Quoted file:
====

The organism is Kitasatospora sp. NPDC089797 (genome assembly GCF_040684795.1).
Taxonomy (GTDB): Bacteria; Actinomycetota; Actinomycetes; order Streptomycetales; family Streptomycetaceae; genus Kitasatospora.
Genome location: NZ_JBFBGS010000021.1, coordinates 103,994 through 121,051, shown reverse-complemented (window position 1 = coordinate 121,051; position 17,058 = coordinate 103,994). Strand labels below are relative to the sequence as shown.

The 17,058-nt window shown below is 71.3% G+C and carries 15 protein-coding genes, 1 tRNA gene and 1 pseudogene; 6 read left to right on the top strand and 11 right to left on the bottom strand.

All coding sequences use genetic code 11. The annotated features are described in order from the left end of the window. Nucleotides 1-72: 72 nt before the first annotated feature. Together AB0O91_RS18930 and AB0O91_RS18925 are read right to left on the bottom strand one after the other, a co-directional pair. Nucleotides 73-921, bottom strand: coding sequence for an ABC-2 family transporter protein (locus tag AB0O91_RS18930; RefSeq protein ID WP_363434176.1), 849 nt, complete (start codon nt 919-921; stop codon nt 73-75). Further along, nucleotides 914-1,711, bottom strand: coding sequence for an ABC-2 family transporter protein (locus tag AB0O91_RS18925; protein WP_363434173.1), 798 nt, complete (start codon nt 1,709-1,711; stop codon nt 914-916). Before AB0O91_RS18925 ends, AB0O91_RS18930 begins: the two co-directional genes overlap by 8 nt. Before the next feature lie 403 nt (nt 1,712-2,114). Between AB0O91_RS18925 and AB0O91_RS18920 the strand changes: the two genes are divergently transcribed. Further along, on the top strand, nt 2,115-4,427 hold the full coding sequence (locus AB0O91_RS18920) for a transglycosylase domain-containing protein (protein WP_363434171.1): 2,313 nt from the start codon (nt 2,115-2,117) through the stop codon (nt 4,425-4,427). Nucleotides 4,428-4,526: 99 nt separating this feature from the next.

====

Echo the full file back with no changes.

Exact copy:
The organism is Kitasatospora sp. NPDC089797 (genome assembly GCF_040684795.1).
Taxonomy (GTDB): Bacteria; Actinomycetota; Actinomycetes; order Streptomycetales; family Streptomycetaceae; genus Kitasatospora.
Genome location: NZ_JBFBGS010000021.1, coordinates 103,994 through 121,051, shown reverse-complemented (window position 1 = coordinate 121,051; position 17,058 = coordinate 103,994). Strand labels below are relative to the sequence as shown.

The 17,058-nt window shown below is 71.3% G+C and carries 15 protein-coding genes, 1 tRNA gene and 1 pseudogene; 6 read left to right on the top strand and 11 right to left on the bottom strand.

All coding sequences use genetic code 11. The annotated features are described in order from the left end of the window. Nucleotides 1-72: 72 nt before the first annotated feature. Together AB0O91_RS18930 and AB0O91_RS18925 are read right to left on the bottom strand one after the other, a co-directional pair. Nucleotides 73-921, bottom strand: coding sequence for an ABC-2 family transporter protein (locus tag AB0O91_RS18930; RefSeq protein ID WP_363434176.1), 849 nt, complete (start codon nt 919-921; stop codon nt 73-75). Further along, nucleotides 914-1,711, bottom strand: coding sequence for an ABC-2 family transporter protein (locus tag AB0O91_RS18925; protein WP_363434173.1), 798 nt, complete (start codon nt 1,709-1,711; stop codon nt 914-916). Before AB0O91_RS18925 ends, AB0O91_RS18930 begins: the two co-directional genes overlap by 8 nt. Before the next feature lie 403 nt (nt 1,712-2,114). Between AB0O91_RS18925 and AB0O91_RS18920 the strand changes: the two genes are divergently transcribed. Further along, on the top strand, nt 2,115-4,427 hold the full coding sequence (locus AB0O91_RS18920) for a transglycosylase domain-containing protein (protein WP_363434171.1): 2,313 nt from the start codon (nt 2,115-2,117) through the stop codon (nt 4,425-4,427). Nucleotides 4,428-4,526: 99 nt separating this feature from the next.